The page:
This is a most picturesque view of Kyoto and covering an entire year in and out of temples and through the lives of women living in the city. Japan is definitely a completely different culture. The people have characteristics that are difficult to understand. Reading makes you want to be there, to sense what the author is feeling. His perception creates a fantasy world of meandering streets, lovely shops, a monks life, and what women experience in their unusual everyday activities. Striving for ...more
Very ambiguous. The author becomes friends (and we are lead to assume more) with a young Japanese wife and mother of two. Iyer tells the story of her life and their unfolding, odd relationship. Also his impressions of Japan as seen through the theme of "the lady and the monk", which he begins to see everywhere. I liked it a lot, even if I couldn't exactly figure him out.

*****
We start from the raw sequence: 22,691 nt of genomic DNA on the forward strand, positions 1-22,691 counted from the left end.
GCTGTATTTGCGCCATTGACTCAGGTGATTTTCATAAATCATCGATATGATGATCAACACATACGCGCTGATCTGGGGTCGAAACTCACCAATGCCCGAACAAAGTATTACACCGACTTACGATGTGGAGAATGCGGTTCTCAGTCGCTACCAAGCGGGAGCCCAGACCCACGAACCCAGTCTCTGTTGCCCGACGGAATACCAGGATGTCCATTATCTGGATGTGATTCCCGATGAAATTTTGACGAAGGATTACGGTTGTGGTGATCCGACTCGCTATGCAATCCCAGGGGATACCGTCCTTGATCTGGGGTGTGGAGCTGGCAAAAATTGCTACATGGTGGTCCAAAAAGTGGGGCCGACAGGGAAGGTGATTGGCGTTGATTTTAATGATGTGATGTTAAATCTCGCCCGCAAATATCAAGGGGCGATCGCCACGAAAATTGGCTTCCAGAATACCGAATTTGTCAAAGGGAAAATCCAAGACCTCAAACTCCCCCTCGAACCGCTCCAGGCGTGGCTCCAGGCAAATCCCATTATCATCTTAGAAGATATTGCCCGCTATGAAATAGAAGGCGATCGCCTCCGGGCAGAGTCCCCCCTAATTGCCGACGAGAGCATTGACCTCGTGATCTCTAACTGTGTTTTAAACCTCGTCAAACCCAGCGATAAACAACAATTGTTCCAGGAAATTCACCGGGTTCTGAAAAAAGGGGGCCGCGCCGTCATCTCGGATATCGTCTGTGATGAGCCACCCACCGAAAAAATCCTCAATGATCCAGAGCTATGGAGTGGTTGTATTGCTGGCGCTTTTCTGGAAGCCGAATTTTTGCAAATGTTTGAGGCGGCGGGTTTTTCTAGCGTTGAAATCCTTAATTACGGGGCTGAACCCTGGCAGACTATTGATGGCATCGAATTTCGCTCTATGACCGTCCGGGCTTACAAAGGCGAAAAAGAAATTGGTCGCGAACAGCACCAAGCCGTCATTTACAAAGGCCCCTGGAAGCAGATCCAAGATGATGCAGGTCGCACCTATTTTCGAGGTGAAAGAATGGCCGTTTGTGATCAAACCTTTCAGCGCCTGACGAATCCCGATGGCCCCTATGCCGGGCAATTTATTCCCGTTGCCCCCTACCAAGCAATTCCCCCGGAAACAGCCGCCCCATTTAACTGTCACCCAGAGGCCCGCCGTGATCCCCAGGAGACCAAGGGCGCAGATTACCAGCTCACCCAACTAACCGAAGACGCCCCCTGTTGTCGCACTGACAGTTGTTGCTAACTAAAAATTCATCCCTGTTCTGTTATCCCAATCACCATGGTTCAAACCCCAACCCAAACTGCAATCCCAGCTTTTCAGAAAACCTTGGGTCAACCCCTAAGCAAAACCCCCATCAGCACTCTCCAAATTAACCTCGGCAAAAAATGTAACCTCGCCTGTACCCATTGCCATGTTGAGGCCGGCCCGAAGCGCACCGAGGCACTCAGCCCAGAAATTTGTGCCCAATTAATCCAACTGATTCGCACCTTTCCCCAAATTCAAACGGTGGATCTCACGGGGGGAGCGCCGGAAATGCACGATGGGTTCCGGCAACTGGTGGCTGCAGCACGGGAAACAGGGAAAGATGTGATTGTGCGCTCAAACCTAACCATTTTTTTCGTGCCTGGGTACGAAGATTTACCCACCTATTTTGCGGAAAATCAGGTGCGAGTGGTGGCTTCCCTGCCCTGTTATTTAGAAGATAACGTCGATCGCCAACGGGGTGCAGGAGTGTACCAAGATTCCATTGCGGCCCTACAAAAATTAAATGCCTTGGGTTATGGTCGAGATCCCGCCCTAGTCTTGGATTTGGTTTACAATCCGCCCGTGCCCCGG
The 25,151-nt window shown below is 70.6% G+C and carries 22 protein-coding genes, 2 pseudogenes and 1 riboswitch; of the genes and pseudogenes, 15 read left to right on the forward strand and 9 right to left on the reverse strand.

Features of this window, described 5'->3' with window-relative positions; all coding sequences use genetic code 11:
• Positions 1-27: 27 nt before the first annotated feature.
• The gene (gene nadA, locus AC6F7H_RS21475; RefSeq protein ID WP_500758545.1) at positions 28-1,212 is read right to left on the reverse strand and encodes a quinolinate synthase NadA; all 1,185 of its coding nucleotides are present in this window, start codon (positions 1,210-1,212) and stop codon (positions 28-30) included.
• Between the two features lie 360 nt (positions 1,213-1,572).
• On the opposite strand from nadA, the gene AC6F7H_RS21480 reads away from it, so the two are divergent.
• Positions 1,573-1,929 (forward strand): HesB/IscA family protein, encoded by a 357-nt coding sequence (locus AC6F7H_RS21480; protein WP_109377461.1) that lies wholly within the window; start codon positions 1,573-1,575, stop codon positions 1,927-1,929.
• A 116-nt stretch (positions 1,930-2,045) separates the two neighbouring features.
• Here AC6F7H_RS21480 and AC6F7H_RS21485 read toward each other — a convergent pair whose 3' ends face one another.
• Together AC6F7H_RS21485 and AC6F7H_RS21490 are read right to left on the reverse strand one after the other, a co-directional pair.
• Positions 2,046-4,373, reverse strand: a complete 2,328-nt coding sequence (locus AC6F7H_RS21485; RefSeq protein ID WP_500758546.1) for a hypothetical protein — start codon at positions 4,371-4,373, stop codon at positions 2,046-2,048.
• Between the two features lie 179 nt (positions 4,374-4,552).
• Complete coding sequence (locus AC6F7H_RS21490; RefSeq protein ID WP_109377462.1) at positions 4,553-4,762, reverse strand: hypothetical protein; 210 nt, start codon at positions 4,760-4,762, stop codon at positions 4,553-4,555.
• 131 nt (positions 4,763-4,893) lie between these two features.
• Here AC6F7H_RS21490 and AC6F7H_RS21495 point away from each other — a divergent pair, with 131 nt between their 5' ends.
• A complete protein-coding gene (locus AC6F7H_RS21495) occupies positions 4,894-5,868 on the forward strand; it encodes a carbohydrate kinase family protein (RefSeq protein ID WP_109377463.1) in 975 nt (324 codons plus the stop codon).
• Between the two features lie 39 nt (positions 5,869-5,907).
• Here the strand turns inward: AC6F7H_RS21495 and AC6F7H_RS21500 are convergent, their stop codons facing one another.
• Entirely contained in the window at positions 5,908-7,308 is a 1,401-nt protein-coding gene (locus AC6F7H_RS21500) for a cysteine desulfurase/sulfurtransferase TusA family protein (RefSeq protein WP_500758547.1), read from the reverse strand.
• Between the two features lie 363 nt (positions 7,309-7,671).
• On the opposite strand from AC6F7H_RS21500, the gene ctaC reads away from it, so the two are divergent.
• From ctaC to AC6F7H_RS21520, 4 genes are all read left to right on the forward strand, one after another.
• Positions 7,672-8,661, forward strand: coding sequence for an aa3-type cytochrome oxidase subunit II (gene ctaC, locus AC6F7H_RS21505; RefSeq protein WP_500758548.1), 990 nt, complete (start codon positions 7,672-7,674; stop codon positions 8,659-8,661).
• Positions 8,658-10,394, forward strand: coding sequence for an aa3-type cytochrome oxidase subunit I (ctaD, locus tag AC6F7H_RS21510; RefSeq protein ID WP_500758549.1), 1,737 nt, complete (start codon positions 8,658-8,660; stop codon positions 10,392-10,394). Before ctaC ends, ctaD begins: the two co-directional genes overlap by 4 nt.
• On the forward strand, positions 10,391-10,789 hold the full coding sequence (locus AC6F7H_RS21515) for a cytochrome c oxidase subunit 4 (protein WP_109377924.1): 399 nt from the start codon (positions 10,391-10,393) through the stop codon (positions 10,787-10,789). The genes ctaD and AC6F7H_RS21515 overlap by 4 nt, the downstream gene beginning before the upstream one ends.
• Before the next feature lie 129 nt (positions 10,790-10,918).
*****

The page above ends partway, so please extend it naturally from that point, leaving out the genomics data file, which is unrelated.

Narrator: Geoffrey Howard. I didn't enjoy his clipped, monotone style.

Just found out Pico Iyer is a speaker at this year's Virtuoso Travel Week, so I'm on a Pico Iyer kick. I've always really liked his writing, but I struggled to finish this long, rambling book. The narrator's style didn't help; he seemed to have no engagement with the book whatsoever.

The Lady & The Monk is about Pico Iyer's new love affair with the country of Japan. Reading it felt like listening to a friend with a new inf
I love Pico Iyer! This book is more autobiographical than most of his - I like the way he balances his usual brilliant travel writing with his own story here. He is one of those great writers who leaves just enough to the imagination to really pique your interest in those details he does divulge.